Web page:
Mandibles: Flyweight, by David Bax
Quentin Dupieux’s last two films, Deerskin and Keep an Eye Out, represented a newfound level of intellectual effort on his part, a willingness to apply his trademark absurdity to something beyond superficial weirdness while still, of course, leaving some room for nonsense (Grégoire Ludig calmly eating a whole oyster, shell and all, in Keep an Eye Out is one of the funniest moments in any film in the last few years). His latest, Mandibles, isn’t exactly a full regression but its commitment to nothingness, resulting in something more like a sketch drawn out to feature length, still feels like a step back.
Ludig and David Marsais play Manu and Jean-Gab, two low-level schemers and high-grade dolts who set out on a straightforward delivery mission for a local criminal but are waylaid when they discover a fly the size of a pitbull in the trunk of the car they’ve stolen for the job. They come up with a nebulous plan that boils down to “Let’s train this giant fly to do our bidding” and their search for a place to conduct their insect obedience schooling leads them first to a secluded trailer near a rural highway and then to the vacation home of a rich girl who mistakes Manu for someone with whom she was a student.
Let’s address the nonsense part. Yes, a giant fly is ridiculous. It’s also potentially disgusting. But Dupieux takes a welcome left turn there and instead presents the big bug, which Jean-Gab names Dominique, as cute, quizzically turning its head from side to side, being carried around wrapped in a blanket like a baby and cowering from perceived danger. Mandibles succeeds in getting you invested in its ludicrous premise by turning up the empathy nob.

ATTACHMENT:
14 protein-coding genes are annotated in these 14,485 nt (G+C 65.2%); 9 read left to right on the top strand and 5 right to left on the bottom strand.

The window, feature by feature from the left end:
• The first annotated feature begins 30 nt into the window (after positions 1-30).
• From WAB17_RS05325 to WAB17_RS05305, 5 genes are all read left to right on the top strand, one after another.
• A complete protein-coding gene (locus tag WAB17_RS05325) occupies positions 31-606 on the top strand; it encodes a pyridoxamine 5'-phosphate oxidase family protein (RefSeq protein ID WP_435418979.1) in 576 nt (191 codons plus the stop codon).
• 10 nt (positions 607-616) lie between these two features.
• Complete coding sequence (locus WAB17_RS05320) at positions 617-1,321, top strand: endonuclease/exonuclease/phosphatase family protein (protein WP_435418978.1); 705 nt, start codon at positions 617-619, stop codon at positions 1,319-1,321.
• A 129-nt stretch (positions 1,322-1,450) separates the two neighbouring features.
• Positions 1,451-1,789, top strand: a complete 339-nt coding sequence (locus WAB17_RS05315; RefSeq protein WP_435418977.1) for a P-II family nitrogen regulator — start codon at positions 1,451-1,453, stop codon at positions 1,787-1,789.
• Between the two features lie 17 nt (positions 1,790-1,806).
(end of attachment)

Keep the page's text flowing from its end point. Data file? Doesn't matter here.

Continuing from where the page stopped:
Reteaming with Ludig after Keep an Eye Out was a wise move, too. With his long hair and shabby but imposing stature, he somewhat resembles a younger Gérard Depardieu here. Once again, Dupieux finds a way to disarm us. Manu’s constant lying and fucking up ought to make him insufferable but his laidback, dunderheaded charm is too powerful.
Alas, Dupieux does manage to break whatever spell he’s cast once the men arrive at the vacation home and meet Agnès (Adèle Exarchopoulos), one of the friends of Manu’s supposed former classmate. Her character has previously suffered a traumatic brain injury and the screenplay’s characterization of her is insulting, cruel and grating. It feels like the jock making fun of the disabled kid. And it goes on forever.
Dupieux and those who have admired him for the past decade (since 2010’s Rubber, his breakout) might similarly mock me for only appreciating him when he’s in “something to say” mode. Maybe that does make me sound helplessly middlebrow but Mandibles is so meaningless that it features its two idiots finding meaning in their journey at the end as a way of highlighting how absent that meaning actually is. Even at under 80 minutes, it’s too much movie to be supported by nothing but hot air.